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The Algorithm That’s Meant to Fix Facebook

Dominique Adams


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Facebook to Get Back to Its Roots With a New Algorithm to Promote Quality Over Quantity Content in the News Feed.

At the start of January 2018, Facebook founder Mark Zuckerberg announced that the platform’s news feed feature would receive a tweak, which would essentially overhaul its content. Posts and videos shared, liked and commented upon by friends and family would be moved to the top of the feed.

The new algorithm is designed to tackle the problem of a cluttered news feed that is jammed with branded content, click-bait and adverts that ultimately drown out meaningful social interactions.

On his public Facebook page Zuckerberg said, “the balance of what’s in news feed has shifted away from the most important thing Facebook can do — help us connect with each other.”

Zuckerberg said that the tweak was in response to the explosion of video and public content being posted to the site every day. To give you an idea of what he means, every 60 seconds 510,000 posts are made, 293,00 statuses are updated, and 136,000 photos are uploaded.


Concern and Outright Panic

When Facebook alters any aspect of their platform roughly 2.07 billion users are directly affected by this decision. Naturally, when the readjustment was announced publishers, company pages and influencers were perturbed about the possible implications. Businesses and publishers fretted that their organic reach would be greatly reduced.

Adam Mosseri, VP of news feed at Facebook, said that factors for ranking content highly would include, the number and length of comments made, the time users spent watching a video, and the volume of discussion a post generated.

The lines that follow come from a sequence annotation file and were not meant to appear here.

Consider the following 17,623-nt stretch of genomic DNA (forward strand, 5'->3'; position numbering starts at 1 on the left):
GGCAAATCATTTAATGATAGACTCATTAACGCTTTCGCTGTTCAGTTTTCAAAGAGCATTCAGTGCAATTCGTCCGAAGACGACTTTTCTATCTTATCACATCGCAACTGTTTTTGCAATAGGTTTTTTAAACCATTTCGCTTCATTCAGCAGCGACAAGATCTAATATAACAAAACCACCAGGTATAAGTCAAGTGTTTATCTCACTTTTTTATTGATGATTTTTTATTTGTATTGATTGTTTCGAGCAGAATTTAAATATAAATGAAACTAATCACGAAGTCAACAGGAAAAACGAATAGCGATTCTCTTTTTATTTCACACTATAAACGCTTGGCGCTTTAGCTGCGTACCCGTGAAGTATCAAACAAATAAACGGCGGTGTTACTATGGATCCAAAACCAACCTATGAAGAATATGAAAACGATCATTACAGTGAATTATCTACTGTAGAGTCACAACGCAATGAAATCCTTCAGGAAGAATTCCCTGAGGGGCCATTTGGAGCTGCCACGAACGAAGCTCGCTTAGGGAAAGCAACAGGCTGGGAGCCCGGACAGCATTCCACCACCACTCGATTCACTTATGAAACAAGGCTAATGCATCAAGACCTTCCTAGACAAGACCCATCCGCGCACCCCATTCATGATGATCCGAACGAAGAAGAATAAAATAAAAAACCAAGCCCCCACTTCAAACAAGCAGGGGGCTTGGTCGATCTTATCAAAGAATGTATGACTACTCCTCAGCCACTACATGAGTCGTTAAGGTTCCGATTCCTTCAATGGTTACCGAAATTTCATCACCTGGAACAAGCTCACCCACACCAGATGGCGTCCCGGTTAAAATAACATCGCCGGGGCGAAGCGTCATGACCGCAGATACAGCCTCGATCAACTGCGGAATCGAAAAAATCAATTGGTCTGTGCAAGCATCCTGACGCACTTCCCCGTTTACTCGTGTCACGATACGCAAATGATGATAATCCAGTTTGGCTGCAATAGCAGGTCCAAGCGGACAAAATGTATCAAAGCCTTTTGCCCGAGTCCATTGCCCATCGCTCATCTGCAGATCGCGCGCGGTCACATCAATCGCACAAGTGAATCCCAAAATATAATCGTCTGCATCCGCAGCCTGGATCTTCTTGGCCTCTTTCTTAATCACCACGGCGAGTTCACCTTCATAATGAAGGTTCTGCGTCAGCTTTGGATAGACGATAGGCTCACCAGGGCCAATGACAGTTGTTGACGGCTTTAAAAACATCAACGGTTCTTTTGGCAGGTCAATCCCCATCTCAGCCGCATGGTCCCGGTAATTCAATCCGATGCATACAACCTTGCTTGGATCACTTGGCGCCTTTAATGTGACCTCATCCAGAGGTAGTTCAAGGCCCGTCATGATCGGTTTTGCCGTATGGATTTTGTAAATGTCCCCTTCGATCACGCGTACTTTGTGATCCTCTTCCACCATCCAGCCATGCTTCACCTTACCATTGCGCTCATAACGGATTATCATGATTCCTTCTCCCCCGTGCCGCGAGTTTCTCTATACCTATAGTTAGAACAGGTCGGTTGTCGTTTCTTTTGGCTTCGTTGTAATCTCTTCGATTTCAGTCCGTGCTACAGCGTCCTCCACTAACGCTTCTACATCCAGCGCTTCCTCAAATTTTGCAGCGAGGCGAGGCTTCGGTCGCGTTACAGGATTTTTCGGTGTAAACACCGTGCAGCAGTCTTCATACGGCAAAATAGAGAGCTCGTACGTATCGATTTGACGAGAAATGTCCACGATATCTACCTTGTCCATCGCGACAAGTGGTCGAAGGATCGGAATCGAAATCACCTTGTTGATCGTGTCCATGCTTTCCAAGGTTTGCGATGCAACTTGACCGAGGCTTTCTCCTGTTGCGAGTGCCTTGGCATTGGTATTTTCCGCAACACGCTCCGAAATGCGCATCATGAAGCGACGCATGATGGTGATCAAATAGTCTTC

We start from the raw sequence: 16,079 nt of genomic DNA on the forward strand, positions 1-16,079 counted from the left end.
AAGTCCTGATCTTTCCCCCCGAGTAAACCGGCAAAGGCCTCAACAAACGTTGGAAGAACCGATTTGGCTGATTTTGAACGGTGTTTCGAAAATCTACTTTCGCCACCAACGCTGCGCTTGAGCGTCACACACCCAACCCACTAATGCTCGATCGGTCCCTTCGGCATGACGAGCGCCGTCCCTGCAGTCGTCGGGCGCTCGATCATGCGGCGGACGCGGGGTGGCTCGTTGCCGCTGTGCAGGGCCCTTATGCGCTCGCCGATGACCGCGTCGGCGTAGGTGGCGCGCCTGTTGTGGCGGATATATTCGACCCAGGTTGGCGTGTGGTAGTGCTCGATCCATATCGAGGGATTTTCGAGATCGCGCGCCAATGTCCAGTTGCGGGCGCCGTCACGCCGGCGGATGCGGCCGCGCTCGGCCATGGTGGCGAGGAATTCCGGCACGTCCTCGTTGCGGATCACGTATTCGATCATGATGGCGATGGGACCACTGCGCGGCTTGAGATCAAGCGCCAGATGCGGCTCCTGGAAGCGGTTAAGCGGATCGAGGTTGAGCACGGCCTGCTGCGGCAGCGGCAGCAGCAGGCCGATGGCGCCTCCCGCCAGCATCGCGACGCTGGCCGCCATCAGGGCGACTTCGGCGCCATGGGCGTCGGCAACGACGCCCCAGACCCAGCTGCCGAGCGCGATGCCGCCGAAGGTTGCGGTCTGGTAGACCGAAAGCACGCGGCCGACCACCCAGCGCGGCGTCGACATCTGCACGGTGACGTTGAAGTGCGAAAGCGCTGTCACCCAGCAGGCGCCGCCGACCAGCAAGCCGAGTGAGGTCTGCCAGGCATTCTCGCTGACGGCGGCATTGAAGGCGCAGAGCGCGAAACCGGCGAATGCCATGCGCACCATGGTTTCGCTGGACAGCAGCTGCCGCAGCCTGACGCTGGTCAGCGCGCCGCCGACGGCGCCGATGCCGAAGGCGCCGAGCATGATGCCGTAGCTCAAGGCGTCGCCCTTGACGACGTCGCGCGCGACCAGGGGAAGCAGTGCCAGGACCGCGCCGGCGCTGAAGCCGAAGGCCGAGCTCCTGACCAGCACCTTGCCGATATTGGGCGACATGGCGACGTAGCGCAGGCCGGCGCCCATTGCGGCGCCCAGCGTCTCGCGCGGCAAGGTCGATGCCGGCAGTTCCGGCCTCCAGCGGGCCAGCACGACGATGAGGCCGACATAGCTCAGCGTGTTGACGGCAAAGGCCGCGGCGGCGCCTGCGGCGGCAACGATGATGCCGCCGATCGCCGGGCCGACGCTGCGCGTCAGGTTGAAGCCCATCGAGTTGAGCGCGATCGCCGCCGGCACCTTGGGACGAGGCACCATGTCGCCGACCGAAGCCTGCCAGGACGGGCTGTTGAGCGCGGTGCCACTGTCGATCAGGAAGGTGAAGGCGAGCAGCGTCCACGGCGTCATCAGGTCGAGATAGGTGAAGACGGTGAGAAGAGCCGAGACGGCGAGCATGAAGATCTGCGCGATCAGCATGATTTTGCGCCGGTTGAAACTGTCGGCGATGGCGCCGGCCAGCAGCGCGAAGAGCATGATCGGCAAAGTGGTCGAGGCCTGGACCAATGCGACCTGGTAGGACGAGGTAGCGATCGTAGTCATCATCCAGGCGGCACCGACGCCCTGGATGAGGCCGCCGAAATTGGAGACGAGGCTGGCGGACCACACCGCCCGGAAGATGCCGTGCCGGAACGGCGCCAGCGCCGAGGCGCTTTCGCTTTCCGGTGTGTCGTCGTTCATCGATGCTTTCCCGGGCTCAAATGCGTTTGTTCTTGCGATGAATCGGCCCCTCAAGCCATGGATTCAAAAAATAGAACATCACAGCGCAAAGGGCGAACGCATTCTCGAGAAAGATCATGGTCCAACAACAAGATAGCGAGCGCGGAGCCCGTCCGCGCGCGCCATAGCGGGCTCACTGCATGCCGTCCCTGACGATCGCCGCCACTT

As Mosseri explained, conversations stemming from live videos, celebrities’ posts, private groups and other highly interactive post types would be among those highlighted on the reformed news feed. Mosseri assures businesses and publishers that this will not impact their content adversely in the long-term as people who have interacted with their content will still be shown it in their news feed.

WIRED takes a contrary view asserting that brands, businesses and the media organisations wanting a slice of Facebook’s audience will likely have to change their approach or pay up for promoted posts.

Commentators have also raised the worry that this change could result in a flood of homogenous posts which reinforce viewpoints of like-minded people, fostering parochial and insular attitudes amongst users.

Why Does Facebook Need a Fix?

After a year of bad press Facebook is now responding by harking back to its early days when it was seen as a tool for good. More recently, mental health experts and a former Facebook executive have said that social media can be damaging to mental health and society.

Facebook researchers admitted on a blog post that the site can be bad for your mental health. However,  they quickly countered their admission by asserting that the responsibility lay with the user: “it really comes down to how you use the technology. For example, on social media, you can passively scroll through posts, much like watching TV, or actively interact with friends — messaging and commenting on each other’s posts. Just like in person, interacting with people you care about can be beneficial, while simply watching others from the side-lines may make you feel worse.”

The new algorithm appears to be a direct response to this criticism. The theory is that better quality content will result in a reduction of passive scrolling and encourage users to interact on the site.

In 2017, Facebook faced a barrage of accusations; of spreading Russian propaganda, promoting fake news, enabling hate speech, providing a platform and network for white supremacists, tax avoidance, running offensive ads and censoring critics.

Hot on the heels of the announcement Facebook shares dipped by nearly 5%, wiping $3.3bn from Zuckerberg’s personal fortune, an estimated $76.9bn according to Bloomberg. As the world’s fourth richest person in the world this sum represents pocket change. He went on to say that the change and resulting financial loss was worth it so that his kids would “feel like what their father built was good for the world.”

It would seem Facebook is trying to change its public perception: possibly this is in response to the growing popularity of social media alternatives such as Instagram and Snapchat.

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Dominique Adams

Staff Writer, DIGIT

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